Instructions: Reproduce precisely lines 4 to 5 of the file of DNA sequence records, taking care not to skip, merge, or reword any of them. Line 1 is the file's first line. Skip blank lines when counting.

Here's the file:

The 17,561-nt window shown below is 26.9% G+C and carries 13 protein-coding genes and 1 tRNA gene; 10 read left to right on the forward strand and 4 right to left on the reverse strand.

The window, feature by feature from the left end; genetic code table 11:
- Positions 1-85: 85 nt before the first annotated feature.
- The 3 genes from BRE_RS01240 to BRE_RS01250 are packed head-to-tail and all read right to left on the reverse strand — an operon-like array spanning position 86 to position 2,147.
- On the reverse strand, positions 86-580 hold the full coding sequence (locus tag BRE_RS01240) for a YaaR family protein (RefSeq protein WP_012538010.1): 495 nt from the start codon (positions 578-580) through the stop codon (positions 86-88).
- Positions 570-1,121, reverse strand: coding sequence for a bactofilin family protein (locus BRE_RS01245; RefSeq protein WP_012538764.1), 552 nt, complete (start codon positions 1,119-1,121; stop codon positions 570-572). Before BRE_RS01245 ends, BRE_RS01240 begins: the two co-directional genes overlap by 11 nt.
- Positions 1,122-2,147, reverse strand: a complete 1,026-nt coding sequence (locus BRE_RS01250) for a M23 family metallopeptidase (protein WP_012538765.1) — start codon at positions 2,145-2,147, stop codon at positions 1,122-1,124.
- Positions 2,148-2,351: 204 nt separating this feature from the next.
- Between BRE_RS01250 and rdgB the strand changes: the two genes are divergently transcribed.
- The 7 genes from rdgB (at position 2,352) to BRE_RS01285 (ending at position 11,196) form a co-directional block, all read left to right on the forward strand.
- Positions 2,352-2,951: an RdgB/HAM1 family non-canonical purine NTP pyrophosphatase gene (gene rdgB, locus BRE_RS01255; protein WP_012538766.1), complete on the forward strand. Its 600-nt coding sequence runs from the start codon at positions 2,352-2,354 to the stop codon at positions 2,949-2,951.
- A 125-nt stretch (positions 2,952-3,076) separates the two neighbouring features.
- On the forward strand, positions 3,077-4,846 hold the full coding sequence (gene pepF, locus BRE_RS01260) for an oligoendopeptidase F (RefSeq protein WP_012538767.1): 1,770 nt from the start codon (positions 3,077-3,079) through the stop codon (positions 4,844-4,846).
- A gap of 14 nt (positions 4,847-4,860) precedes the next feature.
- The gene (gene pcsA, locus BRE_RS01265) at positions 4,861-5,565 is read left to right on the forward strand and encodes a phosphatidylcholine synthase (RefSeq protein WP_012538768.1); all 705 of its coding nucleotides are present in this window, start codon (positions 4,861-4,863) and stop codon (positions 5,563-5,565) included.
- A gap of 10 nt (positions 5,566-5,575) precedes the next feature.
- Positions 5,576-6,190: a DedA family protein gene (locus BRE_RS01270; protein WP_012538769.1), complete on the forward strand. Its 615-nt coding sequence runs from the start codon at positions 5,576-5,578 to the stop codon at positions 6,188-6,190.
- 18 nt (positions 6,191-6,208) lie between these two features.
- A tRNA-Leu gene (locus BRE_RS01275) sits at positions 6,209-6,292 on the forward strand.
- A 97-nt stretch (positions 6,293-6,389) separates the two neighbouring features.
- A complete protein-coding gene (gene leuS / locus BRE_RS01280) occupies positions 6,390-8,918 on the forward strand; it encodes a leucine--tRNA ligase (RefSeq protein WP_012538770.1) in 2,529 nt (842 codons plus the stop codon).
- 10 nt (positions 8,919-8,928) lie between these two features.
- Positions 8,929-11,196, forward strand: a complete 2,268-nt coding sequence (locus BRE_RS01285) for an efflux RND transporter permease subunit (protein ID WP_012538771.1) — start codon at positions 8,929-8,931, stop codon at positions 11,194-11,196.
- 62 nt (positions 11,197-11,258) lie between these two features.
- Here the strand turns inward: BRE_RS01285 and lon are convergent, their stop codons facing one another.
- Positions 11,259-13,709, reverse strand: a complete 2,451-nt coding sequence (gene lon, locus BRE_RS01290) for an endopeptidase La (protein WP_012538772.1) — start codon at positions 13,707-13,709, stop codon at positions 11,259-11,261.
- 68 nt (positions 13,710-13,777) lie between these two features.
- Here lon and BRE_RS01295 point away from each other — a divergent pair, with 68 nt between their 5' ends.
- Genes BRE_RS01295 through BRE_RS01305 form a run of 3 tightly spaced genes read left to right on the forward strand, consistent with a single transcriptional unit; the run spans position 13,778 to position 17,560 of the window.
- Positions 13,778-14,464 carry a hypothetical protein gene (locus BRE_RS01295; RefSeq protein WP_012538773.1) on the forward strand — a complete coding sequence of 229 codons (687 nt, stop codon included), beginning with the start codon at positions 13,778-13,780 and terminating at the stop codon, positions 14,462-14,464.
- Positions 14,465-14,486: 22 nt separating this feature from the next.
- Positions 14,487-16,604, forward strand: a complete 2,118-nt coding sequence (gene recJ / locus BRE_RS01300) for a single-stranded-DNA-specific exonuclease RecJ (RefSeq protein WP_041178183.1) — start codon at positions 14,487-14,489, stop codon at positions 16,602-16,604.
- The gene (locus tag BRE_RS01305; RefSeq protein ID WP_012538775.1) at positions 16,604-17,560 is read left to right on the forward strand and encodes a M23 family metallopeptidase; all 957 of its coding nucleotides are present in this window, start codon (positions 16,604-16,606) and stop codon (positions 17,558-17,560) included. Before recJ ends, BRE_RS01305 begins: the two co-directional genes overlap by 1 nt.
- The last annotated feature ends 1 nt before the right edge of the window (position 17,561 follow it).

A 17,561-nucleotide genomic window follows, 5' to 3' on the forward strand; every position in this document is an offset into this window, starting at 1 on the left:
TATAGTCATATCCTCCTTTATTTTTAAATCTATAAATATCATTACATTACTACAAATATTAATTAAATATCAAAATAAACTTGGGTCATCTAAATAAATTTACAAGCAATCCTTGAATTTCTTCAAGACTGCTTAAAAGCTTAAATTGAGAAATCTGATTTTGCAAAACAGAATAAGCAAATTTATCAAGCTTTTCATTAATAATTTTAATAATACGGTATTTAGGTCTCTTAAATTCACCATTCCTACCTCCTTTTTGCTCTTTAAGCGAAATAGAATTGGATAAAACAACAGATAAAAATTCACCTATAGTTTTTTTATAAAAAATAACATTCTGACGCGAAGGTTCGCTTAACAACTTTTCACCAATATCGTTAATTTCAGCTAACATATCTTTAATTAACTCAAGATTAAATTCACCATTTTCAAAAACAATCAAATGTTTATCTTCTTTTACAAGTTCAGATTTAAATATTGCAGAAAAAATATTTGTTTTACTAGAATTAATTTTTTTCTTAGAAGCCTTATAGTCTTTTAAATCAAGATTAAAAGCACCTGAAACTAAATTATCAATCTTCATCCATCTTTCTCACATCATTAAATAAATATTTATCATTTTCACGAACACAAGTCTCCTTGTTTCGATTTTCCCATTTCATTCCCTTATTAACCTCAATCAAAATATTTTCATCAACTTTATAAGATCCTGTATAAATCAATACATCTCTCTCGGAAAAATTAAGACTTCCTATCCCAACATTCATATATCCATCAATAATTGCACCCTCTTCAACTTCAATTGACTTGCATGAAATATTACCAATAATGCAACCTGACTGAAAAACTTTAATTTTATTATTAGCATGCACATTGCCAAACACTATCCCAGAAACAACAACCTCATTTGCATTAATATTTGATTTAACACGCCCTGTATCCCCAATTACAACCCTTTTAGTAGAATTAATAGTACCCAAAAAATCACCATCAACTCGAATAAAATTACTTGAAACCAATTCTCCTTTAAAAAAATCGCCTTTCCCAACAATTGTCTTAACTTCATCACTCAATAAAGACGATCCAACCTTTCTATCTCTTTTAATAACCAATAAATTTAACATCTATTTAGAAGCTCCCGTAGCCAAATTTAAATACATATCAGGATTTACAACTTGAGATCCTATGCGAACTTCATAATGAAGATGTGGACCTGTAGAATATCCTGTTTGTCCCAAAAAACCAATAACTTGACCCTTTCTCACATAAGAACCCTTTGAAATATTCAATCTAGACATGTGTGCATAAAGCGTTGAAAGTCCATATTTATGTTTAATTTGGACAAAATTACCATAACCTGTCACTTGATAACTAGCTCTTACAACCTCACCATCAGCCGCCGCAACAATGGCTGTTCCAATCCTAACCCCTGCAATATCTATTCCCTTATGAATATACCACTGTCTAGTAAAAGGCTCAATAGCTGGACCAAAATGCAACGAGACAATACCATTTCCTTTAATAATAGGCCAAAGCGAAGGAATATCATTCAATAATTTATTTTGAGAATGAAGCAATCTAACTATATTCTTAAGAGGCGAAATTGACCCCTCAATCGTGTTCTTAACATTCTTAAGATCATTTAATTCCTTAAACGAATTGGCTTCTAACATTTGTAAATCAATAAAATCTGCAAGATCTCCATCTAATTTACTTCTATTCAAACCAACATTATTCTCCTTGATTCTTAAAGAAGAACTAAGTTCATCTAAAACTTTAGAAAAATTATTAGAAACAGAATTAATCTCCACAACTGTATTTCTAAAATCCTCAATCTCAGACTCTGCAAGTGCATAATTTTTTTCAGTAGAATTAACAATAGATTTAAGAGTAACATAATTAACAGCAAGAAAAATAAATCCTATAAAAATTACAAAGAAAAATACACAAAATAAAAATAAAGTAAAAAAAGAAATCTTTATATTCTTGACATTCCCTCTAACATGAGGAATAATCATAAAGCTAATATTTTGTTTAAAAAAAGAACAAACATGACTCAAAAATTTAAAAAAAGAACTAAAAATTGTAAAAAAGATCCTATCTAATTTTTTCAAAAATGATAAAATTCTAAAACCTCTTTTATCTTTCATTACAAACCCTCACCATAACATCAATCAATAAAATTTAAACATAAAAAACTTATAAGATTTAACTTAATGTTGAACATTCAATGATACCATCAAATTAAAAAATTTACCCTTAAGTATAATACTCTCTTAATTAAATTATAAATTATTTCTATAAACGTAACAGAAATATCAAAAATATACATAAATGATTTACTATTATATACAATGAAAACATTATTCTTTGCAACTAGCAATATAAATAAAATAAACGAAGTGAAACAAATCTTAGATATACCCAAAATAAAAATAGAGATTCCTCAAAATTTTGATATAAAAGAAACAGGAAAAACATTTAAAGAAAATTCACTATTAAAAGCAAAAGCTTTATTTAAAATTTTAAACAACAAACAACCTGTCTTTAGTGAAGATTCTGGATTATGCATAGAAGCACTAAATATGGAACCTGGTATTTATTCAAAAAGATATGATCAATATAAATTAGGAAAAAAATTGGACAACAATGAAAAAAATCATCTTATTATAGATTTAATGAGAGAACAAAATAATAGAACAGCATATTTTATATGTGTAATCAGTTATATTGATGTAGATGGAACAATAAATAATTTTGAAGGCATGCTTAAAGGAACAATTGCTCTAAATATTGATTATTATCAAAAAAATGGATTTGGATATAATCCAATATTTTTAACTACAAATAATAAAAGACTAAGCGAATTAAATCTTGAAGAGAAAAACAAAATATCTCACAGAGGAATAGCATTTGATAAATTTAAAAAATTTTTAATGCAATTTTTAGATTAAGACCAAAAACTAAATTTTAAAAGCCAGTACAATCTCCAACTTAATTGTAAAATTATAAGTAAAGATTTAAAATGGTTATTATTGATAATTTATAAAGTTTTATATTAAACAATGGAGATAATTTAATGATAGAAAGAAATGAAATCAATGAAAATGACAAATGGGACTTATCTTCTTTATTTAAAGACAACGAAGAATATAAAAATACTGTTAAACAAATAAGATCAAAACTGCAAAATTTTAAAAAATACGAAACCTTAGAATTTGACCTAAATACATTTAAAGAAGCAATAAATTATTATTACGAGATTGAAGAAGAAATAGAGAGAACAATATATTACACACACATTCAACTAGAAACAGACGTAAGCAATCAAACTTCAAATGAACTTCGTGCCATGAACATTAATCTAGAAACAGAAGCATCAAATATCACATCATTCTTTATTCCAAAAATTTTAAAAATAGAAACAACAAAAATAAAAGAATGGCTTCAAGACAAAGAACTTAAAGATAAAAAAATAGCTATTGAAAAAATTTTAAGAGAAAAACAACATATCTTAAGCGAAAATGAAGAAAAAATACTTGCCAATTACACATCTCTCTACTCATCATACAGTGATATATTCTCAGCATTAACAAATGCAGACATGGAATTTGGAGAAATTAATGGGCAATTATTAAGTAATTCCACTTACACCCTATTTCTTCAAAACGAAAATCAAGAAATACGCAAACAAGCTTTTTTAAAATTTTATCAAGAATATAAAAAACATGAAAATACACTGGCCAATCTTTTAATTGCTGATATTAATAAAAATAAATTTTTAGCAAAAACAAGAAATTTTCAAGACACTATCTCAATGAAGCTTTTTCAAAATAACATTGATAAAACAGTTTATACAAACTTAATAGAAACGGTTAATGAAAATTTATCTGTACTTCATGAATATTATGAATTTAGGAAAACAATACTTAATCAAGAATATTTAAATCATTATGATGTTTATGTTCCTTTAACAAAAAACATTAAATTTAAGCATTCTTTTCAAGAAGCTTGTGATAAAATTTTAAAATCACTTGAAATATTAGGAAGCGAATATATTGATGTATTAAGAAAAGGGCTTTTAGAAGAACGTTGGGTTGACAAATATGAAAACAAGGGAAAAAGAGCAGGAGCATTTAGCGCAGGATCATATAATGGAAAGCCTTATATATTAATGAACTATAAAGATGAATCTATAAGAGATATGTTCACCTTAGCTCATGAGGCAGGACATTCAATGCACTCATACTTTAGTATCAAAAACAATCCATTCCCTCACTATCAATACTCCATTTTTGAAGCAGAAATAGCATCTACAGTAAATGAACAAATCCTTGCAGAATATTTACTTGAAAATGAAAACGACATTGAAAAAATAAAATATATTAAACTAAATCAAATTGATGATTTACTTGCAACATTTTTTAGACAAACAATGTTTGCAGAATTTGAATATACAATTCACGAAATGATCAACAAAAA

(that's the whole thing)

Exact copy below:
- The 3 genes from BRE_RS01240 to BRE_RS01250 are packed head-to-tail and all read right to left on the reverse strand — an operon-like array spanning position 86 to position 2,147.
- On the reverse strand, positions 86-580 hold the full coding sequence (locus tag BRE_RS01240) for a YaaR family protein (RefSeq protein WP_012538010.1): 495 nt from the start codon (positions 578-580) through the stop codon (positions 86-88).